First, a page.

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Indigenous Walks in the Sutton Area

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Gollion

93 Westmead Lane

Sutton, NSW 2620

Australia

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Join us for an Aboriginal interpretive walk to see an ancient Ochre Quarry, scar trees and stone artefacts and learn more about cultural values in the Sutton area from Aboriginal Elders.

The walks will be led by Aboriginal custodians of the area Matilda House and/or Wally Bell, accompanied by Dave Johnston, Indigenous archaeologist and heritage manager.

When: Sunday 16th July, 10 am to 12 noon and 1.30-3.30. They will be repeated on Sunday 6th August. Each walk will be followed by billy tea and damper.

The walk will be approximately 4km return. There is road access for those unable to walk this far, please advise prior to booking if you will need road access.

Wear good walking boots and warm clothes.

Any inquiries contact Jane Vincent 6230 3584 or Karissa Preuss 6278 3309.

These events have been organised as part of the Greater Goorooyaroo Project in conjunction with Ginninderra Catchment group and Sutton Landcare. They are supported by the NSW Environmental Trust.

Over the next 2 months there will be four walks on “Gollion”, Jane and David Vincent’s property, 93 Westmead lane, Sutton. The walks have been organised as part of the Greater Goorooyaroo Project in conjunction with Ginninderra Catchment group and Sutton Landcare.

These walks will be lead by Matilda House, Ngambri and Ngunnawal Elder or Wally Bell, Ngunawal elder accompanied by Dave Johnston, indigenous archaeologist and heritage manager with 30 years experience. The main aim is to see the site, on Bald Hill (on Gollion) of an ancient Ochre Quarry, soon to be registered as a heritage site with NSW Office of Environment and Heritage. But you will also be shown several scar trees and other artefacts.

There are more than 65,000 Aboriginal heritage sites – from middens to missions – registered in New South Wales, but officially there are only 11 Aboriginal Places on private property. These receive legal recognition and protection from the state minister for the environment, as they are declared to have or have had “special significance with respect to Aboriginal culture”. An Aboriginal Place is one that “can have spiritual, historical, social, educational or other significance or could have been used for its natural resources”.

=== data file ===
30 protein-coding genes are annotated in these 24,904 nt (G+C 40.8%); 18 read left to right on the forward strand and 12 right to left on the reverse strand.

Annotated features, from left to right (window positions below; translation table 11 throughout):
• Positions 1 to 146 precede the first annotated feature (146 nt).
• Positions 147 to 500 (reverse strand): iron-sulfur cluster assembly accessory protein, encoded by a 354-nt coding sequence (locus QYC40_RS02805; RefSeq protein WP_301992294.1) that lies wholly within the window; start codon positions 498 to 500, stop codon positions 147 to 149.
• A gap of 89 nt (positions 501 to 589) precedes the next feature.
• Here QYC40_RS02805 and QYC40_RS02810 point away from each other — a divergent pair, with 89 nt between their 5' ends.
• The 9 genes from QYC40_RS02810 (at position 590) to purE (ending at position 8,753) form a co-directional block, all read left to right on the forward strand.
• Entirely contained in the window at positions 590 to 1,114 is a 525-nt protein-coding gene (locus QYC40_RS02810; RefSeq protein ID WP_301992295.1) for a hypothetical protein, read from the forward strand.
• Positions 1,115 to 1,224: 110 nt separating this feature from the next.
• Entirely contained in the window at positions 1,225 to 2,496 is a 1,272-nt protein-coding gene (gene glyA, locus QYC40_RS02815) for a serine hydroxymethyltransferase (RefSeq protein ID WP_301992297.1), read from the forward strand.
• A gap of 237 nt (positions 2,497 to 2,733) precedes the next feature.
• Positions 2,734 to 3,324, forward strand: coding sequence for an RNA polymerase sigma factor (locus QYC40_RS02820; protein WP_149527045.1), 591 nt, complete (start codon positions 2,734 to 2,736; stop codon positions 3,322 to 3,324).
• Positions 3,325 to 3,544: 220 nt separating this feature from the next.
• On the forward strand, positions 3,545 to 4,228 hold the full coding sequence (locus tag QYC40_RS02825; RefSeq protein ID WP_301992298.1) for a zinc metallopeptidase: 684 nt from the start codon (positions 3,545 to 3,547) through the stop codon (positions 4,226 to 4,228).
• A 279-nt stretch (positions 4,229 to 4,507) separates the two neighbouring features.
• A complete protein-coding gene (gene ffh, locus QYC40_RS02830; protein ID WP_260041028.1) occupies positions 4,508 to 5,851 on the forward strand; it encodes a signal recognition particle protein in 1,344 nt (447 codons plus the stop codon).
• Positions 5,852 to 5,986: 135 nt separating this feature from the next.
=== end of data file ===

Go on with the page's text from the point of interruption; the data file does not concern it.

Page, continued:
The main aim of these walks is to show a little of aboriginal history of Gollion, from many, many years ago and to show is there nothing to fear from listing an Aboriginal Place on a private property. Our family loses nothing through this process: not the property title, not access to Bald Hill, nor even the right to graze its slopes. Instead we gain a better understanding of our country and a cultural connection with people who care as much about it as we do. It’s this type of acceptance that local indigenous groups are after: the recognition that their people were the first inhabitants of this area.

All parties are in agreement to have the quarry nominated and hopefully registered as an Aboriginal Place. Irrespective of the outcome, Wally Bell has agreed to give the quarry an Aboriginal name, and our family has agreed to allow access to the Ngambri, Ngunawal and Ngunnawal communities whenever they want it. It’s a hill to us, but in Wally’s words “the use of the ochre is allowing us to make that reconnection to country”.


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Location

Gollion

93 Westmead Lane

Sutton, NSW 2620

Australia

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